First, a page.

Internships are a valuable experience but getting one can be competitive. While previous work experience is helpful when getting an internship, it is not mandatory. An internship is an excellent way to gain meaningful knowledge in a professional setting. A student can learn with the guidance of a mentor without committing too much. It gives you a sense of what an entry-level position may be like. This will help you to decide the best fit for your skills and interests. At Delaware Valley University, career exploration is embedded into the curriculum, through The Experience360 Program, where students can intern for credit. I am a junior at Delval, and I will soon have to fulfill the requirement. I know many students are in my position right now, and feel as if getting an internship without prior experience is impossible. After interviewing experts and students alike on the topic, I have found some tips on getting an internship with no experience.
Before the Resume
It is beneficial to research the company beforehand and begin to create a network. Having a good resume is helpful, but researching is too. Reach out to different people and ask others for advice. Brooke Farber, a student at Delval, said “I made my resume stand out by including some of my interests at the bottom. However, my resume was not the reason I got my internship.” Farber continued by saying “I called around to many places near where I live back home and talked with someone over the phone/in-person numerous times before I even sent in my resume.” The resume is the last step when applying to an internship, it is helpful to research and create connections before even creating your resume.
Surveys conducted by the National Association of Colleges and Employers have shown that employers expect competency in “critical thinking/problem solving, teamwork/collaboration, professionalism/work ethic, and oral/written communications”. Critical thinking is a skill that can be applied to almost every career. The good thing about critical thinking is that it can be learned in many different courses. It is helpful to list any courses that ask you to problem solve, research, or analyze data on your resume. Relevant coursework should apply to your internship, as the skills learned can be transferred into the workplace. You can usually see what coursework is best to list by looking at the job description. Employers do not always want to see past experience. You just need to demonstrate that you have competency in critical thinking, and understand how to make your resume stand out from the rest.
Ways to Make your Resume Stand Out
- Extracurricular clubs, organizations, groups, and sports are good ways to demonstrate career readiness. Emmaline Armstrong, an Experience360 Advisor, says that “extracurricular clubs, organizations, groups, and sports all provide transferable skills that employers are looking for – such as communication, teamwork, leadership, problem-solving… to name a few. When students are participating within these organizations, it is best to set time to reflect on what skills you have learned and what they want to learn resulting in real-time reflection. This will help when students create their resume and provide examples when it’s time for an interview.”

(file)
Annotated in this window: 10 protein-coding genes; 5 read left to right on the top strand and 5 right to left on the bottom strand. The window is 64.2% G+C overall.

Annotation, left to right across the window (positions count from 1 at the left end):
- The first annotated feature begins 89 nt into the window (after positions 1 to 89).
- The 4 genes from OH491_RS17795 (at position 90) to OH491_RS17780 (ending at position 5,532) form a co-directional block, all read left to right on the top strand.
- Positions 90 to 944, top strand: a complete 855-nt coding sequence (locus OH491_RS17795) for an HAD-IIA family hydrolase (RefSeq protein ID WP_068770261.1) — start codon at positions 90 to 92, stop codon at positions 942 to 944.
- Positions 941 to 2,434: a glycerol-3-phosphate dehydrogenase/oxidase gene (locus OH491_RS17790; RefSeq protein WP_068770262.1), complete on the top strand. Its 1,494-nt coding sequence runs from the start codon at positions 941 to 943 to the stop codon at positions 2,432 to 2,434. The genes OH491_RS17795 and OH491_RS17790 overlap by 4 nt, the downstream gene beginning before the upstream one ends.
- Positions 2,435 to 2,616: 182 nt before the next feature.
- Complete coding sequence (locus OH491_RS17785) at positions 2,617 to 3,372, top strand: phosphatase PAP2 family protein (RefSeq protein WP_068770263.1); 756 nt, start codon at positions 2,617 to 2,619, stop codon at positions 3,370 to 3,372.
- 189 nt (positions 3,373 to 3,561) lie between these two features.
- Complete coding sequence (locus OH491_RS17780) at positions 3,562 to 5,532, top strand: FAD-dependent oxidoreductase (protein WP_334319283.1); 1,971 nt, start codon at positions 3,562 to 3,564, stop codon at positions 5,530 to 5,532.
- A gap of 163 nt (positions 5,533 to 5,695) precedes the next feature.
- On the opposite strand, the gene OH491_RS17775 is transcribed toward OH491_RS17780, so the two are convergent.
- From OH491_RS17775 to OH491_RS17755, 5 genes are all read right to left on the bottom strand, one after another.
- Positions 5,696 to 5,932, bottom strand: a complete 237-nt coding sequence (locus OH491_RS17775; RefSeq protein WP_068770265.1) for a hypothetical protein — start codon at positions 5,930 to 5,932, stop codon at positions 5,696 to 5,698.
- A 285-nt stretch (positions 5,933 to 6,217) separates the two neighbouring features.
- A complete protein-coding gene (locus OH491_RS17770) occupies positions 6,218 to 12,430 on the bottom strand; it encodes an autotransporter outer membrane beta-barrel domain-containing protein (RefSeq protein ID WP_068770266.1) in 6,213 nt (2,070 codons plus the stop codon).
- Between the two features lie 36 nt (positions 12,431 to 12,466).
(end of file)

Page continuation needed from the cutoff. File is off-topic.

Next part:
- Volunteering is an excellent addition to your resume, especially when you have no experience. College is a great time to volunteer and there are usually volunteering opportunities in many organizations on campus.
- Tailor your resume by using keywords from the job description. This will make your resume stand out.“ Students look at the job description, and highlight any keywords or phrases that show up multiple times and incorporate them into their resume,” said Armstrong. “Say the description says the employer is looking for someone with leadership skills.”Students should reflect on their previous opportunities and think about when they were a leader, and add how they were a leader and how that impacted the organization or team as a bullet under that specific position. Another way to stand out is to make sure the resume is formatted correctly and is easy to read, utilizing bold words–, underline, and use italics strategically.”
- Having a student job on campus may be beneficial as it shows work experience. This can show your potential employer that you have practical skills that will aid in the workplace. Farber says that having a student job was very helpful when applying, “I was, and still am, a student tour guide for DelVal and of course I put that on my resume. I think that having that on my resume only benefited me because it showed that I had prior work experience.” I have learned from many different people that having a student job was immensely helpful when applying for an internship or even a job. If you can start finding work experience it will only help you. This of course is not an option for some students, especially during Covid-19, as there are increasingly more remote students. While I don’t think this is applicable to everyone (I myself am a remote student now) if you are able to get a student job, I strongly suggest you do. It will only benefit you, by providing experience and strengthening your resume.
It is clear that internships are valuable, and if you are like me, getting one can be tricky if you are lacking experience. After reading this you will have hopefully learned new ways to make your resume stand out and ultimately get an internship. Anyone can get an internship and you should not be discouraged due to a lack of experience. Besides, everyone has to start somewhere!
Written by: Edie Bradley